If you have tried FR! 01 / 04 already, I would be most interested to know what you made of it, and how prominent the nutty note was on your skin.

And if anyone has any more creative names for a 'big juicy fruity magnolia scent with Latin American connotations', I would love to hear your suggestions.  

Not sure about 'Evita', no...

Sunday, 9 February 2014

A fishy fumehead encounter, featuring Val the Cookie Queen and Portia Turbot-Gear

Val and Thomas at Bloom, with Michael and half of Nigel in the background
Readers may well have been following the adventures of irrepressible Antipodean drag queen Portia of APJ and her urbane fellow contributor Michael as they have been on a bit of a world tour in recent weeks. This has taken in Austria, Germany and France, to name just the countries I have clocked in blog posts and Facebook updates.  In the final leg of her travels, Portia blew into London the other day, as did another member of the APJ crew, Val the Cookie Queen, accompanied by her daughter.  Portia and Michael had already visited Val and family in Austria, as well as hooking up with Birgit and Sandra of Olfactoria's Travels in Vienna for - amongst other things - that all-important tea towel handover. Yesterday, a group of about ten perfumistas (mostly bloggers, in the event) foregathered in the Spitalfields district of London for a mini-perfumery crawl and hearty fish and chip lunch.  Which doesn't have quite the same ring to it as 'fish and chip supper', but there you go.

I say 'blew in', not just because both Portia and Val are live wires, which they are in spades (do spades have wires? Of course they do!), but because it was unfeasibly windy that day.  Umbrella-thrapingly so, if I had had the foresight to bring one with me, topped off with a side order of cold lashing rain.  Now we have had gales all last week where I live, but I don't expect such dismal weather when I come down to London. Why, London is practically in the tropics as far as I am concerned, and I expect my full thermal value - I had even doffed my winter vest in anticipation! - but it was signally lacking yesterday.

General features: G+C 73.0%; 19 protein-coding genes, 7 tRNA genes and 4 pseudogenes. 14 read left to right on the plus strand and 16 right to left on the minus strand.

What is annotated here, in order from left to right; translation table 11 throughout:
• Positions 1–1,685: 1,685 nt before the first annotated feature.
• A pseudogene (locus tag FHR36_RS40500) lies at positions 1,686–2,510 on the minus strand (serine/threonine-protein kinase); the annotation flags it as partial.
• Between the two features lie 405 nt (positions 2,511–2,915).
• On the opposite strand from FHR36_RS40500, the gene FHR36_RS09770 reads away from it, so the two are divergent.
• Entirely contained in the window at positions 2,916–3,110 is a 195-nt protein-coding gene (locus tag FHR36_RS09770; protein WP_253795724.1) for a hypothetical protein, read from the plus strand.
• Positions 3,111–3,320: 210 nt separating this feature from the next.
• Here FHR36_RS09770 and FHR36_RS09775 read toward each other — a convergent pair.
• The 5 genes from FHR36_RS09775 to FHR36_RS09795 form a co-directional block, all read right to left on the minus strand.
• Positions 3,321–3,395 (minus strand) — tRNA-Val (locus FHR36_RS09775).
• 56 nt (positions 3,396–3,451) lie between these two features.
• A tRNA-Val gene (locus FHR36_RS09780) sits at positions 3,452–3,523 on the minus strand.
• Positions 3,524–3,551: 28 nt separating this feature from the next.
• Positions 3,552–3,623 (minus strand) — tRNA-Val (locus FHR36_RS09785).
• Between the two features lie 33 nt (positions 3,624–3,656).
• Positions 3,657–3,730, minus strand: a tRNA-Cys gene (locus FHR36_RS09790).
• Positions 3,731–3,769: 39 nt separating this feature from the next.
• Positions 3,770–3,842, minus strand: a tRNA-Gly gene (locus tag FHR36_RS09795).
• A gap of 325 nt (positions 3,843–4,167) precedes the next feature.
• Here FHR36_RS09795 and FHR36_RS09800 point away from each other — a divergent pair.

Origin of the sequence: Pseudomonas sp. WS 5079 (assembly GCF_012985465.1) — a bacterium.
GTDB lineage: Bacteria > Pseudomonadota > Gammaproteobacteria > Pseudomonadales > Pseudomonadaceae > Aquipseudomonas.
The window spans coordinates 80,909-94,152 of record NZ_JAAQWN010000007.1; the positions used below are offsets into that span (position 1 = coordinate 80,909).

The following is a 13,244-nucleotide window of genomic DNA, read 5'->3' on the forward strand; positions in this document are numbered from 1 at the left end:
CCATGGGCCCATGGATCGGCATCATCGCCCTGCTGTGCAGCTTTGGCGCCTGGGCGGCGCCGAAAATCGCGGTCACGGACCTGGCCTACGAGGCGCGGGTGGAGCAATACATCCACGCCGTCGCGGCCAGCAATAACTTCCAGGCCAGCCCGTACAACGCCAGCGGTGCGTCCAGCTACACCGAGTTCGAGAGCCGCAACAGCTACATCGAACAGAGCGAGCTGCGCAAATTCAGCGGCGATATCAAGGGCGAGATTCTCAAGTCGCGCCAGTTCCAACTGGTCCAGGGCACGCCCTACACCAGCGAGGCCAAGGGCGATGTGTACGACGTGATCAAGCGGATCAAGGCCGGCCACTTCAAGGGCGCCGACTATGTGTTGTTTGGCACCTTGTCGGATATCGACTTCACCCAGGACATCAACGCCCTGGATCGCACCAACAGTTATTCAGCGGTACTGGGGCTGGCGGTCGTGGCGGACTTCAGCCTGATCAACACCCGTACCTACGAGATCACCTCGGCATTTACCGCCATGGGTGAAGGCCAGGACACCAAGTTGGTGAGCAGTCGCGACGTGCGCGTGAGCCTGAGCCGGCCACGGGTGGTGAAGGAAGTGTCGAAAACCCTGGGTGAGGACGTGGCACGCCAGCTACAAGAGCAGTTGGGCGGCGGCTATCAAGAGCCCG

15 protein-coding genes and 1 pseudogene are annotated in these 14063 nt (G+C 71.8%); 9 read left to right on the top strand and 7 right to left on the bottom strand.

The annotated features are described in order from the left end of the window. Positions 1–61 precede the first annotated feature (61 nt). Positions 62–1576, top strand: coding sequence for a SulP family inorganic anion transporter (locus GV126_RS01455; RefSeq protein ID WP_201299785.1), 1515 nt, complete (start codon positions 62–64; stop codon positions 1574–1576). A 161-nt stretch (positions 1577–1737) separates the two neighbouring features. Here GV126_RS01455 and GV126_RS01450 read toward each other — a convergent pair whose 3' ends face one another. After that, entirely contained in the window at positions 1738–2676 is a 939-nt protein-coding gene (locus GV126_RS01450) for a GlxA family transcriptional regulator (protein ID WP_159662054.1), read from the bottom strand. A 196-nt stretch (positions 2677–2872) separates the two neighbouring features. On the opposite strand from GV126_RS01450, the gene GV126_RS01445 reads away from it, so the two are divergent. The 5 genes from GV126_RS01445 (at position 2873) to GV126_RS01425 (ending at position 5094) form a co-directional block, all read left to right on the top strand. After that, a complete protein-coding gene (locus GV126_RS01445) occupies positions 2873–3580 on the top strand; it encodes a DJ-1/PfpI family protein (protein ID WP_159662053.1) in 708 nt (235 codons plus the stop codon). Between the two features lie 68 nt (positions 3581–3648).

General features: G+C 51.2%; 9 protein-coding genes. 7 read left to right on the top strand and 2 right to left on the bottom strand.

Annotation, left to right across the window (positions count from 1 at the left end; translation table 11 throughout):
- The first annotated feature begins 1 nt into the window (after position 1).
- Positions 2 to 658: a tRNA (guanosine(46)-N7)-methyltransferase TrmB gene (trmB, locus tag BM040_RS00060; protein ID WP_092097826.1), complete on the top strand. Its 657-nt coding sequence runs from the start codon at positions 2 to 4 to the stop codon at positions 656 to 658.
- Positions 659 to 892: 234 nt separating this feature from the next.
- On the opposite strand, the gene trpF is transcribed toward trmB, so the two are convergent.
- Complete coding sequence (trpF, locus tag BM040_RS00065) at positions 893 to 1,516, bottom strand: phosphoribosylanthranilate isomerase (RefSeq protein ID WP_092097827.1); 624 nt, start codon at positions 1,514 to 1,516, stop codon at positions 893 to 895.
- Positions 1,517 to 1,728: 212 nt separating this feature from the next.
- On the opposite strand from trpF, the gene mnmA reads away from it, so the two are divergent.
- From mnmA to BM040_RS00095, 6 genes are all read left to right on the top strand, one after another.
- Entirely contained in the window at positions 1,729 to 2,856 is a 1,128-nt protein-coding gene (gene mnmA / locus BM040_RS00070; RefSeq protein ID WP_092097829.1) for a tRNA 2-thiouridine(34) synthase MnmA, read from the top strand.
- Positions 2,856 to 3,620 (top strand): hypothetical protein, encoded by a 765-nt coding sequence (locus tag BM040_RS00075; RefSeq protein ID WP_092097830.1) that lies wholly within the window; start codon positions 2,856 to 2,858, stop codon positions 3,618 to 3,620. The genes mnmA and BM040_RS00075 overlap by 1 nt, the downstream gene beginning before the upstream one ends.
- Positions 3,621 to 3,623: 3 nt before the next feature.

Spillover clothing crisis in the office

I don't know if the weather had anything to do with it, but I nearly missed my train in the morning, owing to a clothing crisis of unprecedented proportions that lasted a full hour and laid waste to several rooms (by no means all of them bedrooms).   It seemed impossible to pick out a single outfit that went even some way towards a harmonious union of colour, shoe comfort, fabric type (including any day/night connotations), trouser length, weatherproofing, warmth, and flexibility of warmth.Trying to add a fashionable element into the mix would have tipped me into complete meltdown, if indeed I had owned garments that nodded in that direction. But eventually, reason prevailed and I settled on a tunic top and suit trousers, flat shoes - and no vest!

Epicentre of the clothing carnage

When the train reached Milton Keynes, I hooked up with Thomas, The Candy Perfume Boy, and his soon-to-be-husband Nigel, though not before I had sewn up not one but two knitted hats!  Nothing like a wifi coldspot for prompting the completion of an abandoned crafting project.  The three of us made our way to Aldgate East tube station, where we had arranged to meet Tara.  There we spent the obligatory ten minutes being royally flummoxed by 'multiple exit syndrome', before fortuitously popping up at Exit 3, where Tara was waiting for us, looking serene and lovely as ever - and not the least bit buffeted or rainswept.